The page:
Chinese New Year Special: Wuxia Movies

 

So Chinese New Year has passed recently and we have entered the year of the rooster. I thought this would be a perfect time to talk about one of my big movie passions, Asian cinema and more specifically Chinese and Hong Cantonese movies.

Chinese and Hong Cantonese Movies aren’t just Kung Fu although those movies are awesome and I have several of them on my list of favorites. However, in this article, I’m going to be exploring the beautiful world of my favorite genre of Chinese cinema, wuxia movies!

Wuxia (which translates to Martial Hero) are movies that follow a heroic martial artist character (who is often not military and of a lower social class) as he or she seeks to right wrongs. As far as I have seen they often have some form of tragedy in them and have love as a strong theme.They are visually spectacular with fluid choreographed fight scenes and beautiful locals like luscious green bamboo forests and old-fashioned tea houses.

crouching-tiger-bamboo
Li Mu Bai confronts Jen atop a Bamboo forest (Crouching Tiger, Hidden Dragon 2000)

The most famous Wuxia film, at least in the west is Ang Lee’s Crouching Tiger, Hidden Dragon. This film is not solely Chinese though as it has had heavy investment from Taiwan, Hong Kong and the States.

Released in 2000, the film stars Chow Yun-fat as Li Mu Bai, a seasoned martial artist, and wielder of the famous sword the Green Destiny. He is giving up the warrior lifestyle gifting his sword to a friend. The sword is really the catalyst for the rest of the story but is not actually that important in itself as it is the people around the sword who are trying to get it where the real meat of the story lies.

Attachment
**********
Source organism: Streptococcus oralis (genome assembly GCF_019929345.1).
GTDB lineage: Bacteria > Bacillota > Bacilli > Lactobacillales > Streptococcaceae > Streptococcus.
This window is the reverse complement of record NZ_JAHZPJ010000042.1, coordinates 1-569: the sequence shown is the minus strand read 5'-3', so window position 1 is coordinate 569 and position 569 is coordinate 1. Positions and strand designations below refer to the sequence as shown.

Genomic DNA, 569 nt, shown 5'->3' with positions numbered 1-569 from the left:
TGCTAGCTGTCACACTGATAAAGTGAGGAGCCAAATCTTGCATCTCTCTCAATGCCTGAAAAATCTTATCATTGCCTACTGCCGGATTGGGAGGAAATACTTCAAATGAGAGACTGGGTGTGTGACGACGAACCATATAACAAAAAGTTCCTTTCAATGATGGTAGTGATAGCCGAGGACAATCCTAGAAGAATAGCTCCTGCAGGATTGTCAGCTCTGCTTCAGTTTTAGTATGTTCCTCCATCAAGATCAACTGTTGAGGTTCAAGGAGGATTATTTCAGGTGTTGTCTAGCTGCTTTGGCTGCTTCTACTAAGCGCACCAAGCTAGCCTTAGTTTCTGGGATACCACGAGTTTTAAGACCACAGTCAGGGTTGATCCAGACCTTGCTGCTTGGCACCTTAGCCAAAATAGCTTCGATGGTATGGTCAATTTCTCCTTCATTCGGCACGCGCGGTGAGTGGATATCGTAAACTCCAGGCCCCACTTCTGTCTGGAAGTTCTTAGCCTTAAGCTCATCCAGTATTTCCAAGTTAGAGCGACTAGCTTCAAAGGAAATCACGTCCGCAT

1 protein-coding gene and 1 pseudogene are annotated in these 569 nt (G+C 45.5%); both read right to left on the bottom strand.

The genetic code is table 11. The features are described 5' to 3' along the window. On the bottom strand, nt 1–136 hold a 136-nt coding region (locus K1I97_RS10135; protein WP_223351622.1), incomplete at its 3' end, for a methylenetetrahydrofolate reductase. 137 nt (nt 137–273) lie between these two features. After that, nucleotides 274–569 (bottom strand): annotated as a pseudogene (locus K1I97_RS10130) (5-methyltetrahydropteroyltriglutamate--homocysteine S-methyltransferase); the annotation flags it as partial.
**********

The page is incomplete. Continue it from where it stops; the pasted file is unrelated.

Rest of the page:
Crouching Tiger is actually my all time favorite movie, it just has so much going for it; interesting and rich characters, the most fantastically choreographed fight scenes (the fight between Yu Shu Lien (Michelle Yeoh) and Jen Yu (Zhang Ziyi) stands out particularly in my mind). The music, which is soaring Chinese orchestral tracks that pull you into this world and spark the imagination, fills your heart with a sense of poetry that is so apparent in wuxia movies.

Now that fight between Yu Shue Lien and Jen that I was talking about. The two female warriors are engaging in a duel, with Jen wielding the green destiny and Yu forced to change up her fighting style as the green destiny eventually destroys every weapon that she uses; this is great as we get to see a fight  with Chinese machete’s, hook swords, spears and even a Shaolin spade! All of this on top of a beautifully choreographed scene with excellent camera work combines to create one of my favorite scenes in movies (if you want to check it out there is a link to the video in the movie moments section).

yu-shu-lien-1600full-crouching-tiger-hidden-dragon-photo2